Strategic Analysis of Wal-Mart

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Founded in 1962 by Sam Walton, Wal-Mart followed an amazing pattern of success and growth, eclipsing all other U.S. department store retailers by the early 1990’s. In early spring 2001, Wal-Mart enjoyed a huge market capitalization of over $230B, which was down from highs of nearly $300B in early 2000. Wal-Mart Stores, Inc. is the world's largest retailer and the largest company in the world based on revenues, ignoring profits (income), assets, and market capitalization. In the fiscal year ending January 31, 2002, Wal-Mart had $219 billion in sales and $6.6 billion in net income. It employs over 1 million people in the United States at 3,400 stores and 1.4 million people worldwide at 4,500 retail units in 10 countries: the United States, Mexico, Puerto Rico, Canada, Argentina, Brazil, China, Korea, Germany, and the United Kingdom (where it owns the ASDA chain of supermarkets). Sam Walton, the founder of Wal-Mart, opened the first Wal-Mart store in Rogers, Arkansas in 1962. The company is publicly traded at the New York Stock Exchange under the symbol WMT and has its headquarters in Bentonville, Arkansas.

Wal-Mart operates large discount retail stores selling a broad range of products such as clothing, consumer electronics, drugs, outdoor equipment, guns, toys, hardware, CDs and books. Its typical products are basic, mass-market equipment, rather than premium products stocked at specialist stores. Wal-Mart also operates "Supercenters" which include grocery supermarkets. SAM'S CLUB stores are also owned by Wal-Mart; these are "warehouse clubs," which require a paid membership to access. (Compare Costco)

Wal-Mart's chief competitors as discount retailers include the Kmart Corporation and the Target Corporation. With respect to traditional operations, Wal-Mart continues to enjoy success. Despite the emergence of other bricks-and-mortar competitors such as Target, Wal-Mart’s cost position and relationships with suppliers still differentiate it from the competition. Its value proposition continues to be successful, and it remains a darling of Wall Street analysts. Finally, as the fervor over business-destroying dot-com ventures wanes, Wal-Mart continues to show a high level of durability potential in its traditional operations. Perhaps the transition difficulty in the early years rested in the area of Wal-Mart’s technical prowess. One of Wal-Mart’s core competencies is its operational ability to streamline the supply chain through cross-docking inventory systems and efficient means of communication through technology.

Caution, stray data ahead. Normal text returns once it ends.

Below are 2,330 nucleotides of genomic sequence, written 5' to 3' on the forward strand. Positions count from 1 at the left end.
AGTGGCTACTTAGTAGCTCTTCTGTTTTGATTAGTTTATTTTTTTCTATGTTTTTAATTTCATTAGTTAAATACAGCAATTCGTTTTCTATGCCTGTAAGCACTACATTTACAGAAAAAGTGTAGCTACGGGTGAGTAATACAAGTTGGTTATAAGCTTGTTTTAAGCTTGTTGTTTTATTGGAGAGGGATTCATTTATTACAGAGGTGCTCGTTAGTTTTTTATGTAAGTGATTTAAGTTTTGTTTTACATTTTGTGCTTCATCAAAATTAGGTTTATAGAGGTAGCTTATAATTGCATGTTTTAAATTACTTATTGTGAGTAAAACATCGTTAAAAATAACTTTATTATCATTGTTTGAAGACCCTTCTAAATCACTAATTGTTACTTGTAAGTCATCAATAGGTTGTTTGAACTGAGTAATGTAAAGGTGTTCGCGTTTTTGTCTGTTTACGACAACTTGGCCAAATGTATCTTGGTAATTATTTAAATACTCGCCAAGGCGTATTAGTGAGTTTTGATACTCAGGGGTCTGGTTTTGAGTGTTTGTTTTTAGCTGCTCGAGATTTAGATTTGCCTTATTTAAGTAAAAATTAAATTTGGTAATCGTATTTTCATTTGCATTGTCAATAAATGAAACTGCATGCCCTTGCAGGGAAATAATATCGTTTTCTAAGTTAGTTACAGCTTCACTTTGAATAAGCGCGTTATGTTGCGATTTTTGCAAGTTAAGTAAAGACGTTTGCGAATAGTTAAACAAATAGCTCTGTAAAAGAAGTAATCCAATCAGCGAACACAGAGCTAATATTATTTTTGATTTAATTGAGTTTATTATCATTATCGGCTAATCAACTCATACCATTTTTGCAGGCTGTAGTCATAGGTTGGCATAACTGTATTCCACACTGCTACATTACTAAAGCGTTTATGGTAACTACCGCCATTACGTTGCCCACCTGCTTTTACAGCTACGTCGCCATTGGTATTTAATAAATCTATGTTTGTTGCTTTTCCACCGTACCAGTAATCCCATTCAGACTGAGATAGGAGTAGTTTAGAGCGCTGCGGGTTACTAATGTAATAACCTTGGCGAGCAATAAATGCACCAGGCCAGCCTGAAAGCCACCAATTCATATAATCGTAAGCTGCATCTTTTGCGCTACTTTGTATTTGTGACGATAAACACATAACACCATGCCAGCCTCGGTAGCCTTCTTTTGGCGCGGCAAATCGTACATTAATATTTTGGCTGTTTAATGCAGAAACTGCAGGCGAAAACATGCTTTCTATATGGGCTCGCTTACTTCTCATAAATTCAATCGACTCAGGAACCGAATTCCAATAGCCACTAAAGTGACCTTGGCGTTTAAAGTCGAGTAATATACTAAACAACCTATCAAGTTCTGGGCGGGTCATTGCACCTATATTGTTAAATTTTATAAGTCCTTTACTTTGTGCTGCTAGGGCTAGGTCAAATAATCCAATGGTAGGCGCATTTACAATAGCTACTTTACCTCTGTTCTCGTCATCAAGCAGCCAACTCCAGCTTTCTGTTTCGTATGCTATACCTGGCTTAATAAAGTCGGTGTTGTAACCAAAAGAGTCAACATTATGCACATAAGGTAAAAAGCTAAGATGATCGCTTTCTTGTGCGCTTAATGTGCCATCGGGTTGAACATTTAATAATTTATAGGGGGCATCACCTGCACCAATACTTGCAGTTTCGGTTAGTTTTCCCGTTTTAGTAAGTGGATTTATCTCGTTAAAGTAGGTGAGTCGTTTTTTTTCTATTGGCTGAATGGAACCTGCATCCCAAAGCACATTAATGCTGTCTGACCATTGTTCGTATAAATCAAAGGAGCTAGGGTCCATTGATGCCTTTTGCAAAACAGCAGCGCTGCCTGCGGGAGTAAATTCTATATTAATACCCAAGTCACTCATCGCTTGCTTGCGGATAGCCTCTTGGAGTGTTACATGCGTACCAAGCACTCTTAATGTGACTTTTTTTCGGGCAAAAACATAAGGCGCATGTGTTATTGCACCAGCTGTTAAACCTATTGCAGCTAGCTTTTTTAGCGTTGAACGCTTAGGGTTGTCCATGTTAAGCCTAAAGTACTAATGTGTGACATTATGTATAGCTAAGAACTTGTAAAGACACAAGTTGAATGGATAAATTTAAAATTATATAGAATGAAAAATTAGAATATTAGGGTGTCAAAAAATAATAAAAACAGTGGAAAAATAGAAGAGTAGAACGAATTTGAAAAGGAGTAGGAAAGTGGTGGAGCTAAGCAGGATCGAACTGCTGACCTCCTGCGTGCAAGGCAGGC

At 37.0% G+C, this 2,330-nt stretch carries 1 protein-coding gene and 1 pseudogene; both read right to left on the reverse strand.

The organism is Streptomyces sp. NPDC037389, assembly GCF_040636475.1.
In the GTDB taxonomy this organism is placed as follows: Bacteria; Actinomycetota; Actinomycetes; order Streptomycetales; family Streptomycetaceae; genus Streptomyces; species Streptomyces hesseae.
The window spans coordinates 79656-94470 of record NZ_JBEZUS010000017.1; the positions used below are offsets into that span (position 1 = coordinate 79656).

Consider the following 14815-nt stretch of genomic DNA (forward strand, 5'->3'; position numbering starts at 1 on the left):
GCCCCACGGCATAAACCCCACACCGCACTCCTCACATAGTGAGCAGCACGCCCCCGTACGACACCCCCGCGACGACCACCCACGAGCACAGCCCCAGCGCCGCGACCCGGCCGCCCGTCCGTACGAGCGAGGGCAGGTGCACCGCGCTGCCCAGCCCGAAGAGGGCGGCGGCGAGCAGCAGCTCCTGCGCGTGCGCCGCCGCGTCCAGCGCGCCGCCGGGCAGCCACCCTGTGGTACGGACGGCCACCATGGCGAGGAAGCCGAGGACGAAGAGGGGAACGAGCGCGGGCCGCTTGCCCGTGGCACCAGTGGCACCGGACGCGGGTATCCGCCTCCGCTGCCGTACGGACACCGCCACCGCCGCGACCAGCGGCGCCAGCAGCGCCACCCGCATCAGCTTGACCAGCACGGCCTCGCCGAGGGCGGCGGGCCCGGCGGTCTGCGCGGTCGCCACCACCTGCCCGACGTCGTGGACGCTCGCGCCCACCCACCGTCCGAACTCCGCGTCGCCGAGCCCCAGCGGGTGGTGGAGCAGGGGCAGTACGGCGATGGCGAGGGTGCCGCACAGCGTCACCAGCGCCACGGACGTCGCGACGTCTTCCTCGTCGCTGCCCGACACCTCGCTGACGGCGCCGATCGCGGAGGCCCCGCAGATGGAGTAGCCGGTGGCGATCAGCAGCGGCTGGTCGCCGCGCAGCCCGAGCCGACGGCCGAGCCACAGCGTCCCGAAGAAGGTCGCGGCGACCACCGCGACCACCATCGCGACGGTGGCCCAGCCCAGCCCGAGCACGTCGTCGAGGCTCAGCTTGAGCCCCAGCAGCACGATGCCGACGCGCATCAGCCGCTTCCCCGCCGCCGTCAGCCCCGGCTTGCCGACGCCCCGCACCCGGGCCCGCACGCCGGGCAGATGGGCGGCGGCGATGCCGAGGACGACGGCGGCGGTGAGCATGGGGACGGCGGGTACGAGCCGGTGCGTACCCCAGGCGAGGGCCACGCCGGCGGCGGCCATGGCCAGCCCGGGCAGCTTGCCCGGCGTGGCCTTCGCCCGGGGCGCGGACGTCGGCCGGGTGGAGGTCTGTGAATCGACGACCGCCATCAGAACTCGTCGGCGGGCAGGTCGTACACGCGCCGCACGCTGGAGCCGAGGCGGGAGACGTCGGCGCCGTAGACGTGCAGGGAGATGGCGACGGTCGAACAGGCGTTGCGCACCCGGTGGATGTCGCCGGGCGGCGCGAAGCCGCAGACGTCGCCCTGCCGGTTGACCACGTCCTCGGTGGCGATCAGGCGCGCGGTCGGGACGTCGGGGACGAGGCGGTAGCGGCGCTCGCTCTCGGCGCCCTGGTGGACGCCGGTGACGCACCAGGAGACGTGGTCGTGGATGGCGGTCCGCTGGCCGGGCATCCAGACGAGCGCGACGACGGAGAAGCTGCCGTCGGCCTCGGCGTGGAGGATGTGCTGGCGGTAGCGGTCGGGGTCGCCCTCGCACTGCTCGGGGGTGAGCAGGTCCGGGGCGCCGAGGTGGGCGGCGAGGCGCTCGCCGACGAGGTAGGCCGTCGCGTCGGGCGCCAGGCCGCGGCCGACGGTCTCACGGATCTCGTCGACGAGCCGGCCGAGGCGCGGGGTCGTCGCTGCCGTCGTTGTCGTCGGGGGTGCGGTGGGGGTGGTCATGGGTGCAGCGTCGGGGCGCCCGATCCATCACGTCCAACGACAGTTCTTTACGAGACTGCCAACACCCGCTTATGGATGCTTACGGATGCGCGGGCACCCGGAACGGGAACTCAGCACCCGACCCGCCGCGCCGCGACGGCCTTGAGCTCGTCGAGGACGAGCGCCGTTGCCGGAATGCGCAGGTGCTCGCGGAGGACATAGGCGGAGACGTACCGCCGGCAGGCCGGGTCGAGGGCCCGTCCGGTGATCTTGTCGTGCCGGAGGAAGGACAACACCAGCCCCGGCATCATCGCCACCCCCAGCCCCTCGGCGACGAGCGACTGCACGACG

Wal-Mart operates as an aggregator, distributor, and retailer of consumer goods. Due in part to its size, to the connectivity involved in its operations, and to the zest with which it has traditionally negotiated supplier contracts, Wal-Mart has established itself in a key position in the value chain of its suppliers. It is consumer goods giant Procter & Gamble’s largest customer, and holds a significant power position relative to other smaller suppliers. This position has enabled Wal-Mart to obtain superior price breaks relative to the competition on the products it carries. Its size has obviated the need for separate distributors or wholesalers in the value chain. Coupled with the efficiency of its distribution network and store model, Wal-Mart has achieved a well-entrenched position in the value chain of its customers as well – that of the lowest cost consumer goods retailer. Hence, the value that Wal-Mart provides is two-fold. First, it provides value to its suppliers by operating as a large, relatively stable, nearly omnipresent channel for sales of goods, which provides rapid feedback on unit sales and localized demand. Secondly, and arguably more importantly, Wal-Mart provides value to customers by offering aggregation of a wide variety of consumer goods in a single location, and selling those goods at the lowest prices.

Wal-Mart Stores, Inc....
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